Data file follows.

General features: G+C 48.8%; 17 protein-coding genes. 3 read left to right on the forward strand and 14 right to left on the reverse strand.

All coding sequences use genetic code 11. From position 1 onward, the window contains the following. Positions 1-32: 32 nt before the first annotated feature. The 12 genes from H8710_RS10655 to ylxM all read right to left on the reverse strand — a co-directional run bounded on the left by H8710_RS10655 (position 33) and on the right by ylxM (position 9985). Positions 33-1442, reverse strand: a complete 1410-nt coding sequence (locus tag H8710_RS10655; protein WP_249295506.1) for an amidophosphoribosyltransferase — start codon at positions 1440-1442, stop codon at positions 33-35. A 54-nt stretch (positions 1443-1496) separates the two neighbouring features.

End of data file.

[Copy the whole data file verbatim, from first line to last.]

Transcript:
General features: G+C 48.8%; 17 protein-coding genes. 3 read left to right on the forward strand and 14 right to left on the reverse strand.

All coding sequences use genetic code 11. From position 1 onward, the window contains the following. Positions 1-32: 32 nt before the first annotated feature. The 12 genes from H8710_RS10655 to ylxM all read right to left on the reverse strand — a co-directional run bounded on the left by H8710_RS10655 (position 33) and on the right by ylxM (position 9985). Positions 33-1442, reverse strand: a complete 1410-nt coding sequence (locus tag H8710_RS10655; protein WP_249295506.1) for an amidophosphoribosyltransferase — start codon at positions 1440-1442, stop codon at positions 33-35. A 54-nt stretch (positions 1443-1496) separates the two neighbouring features.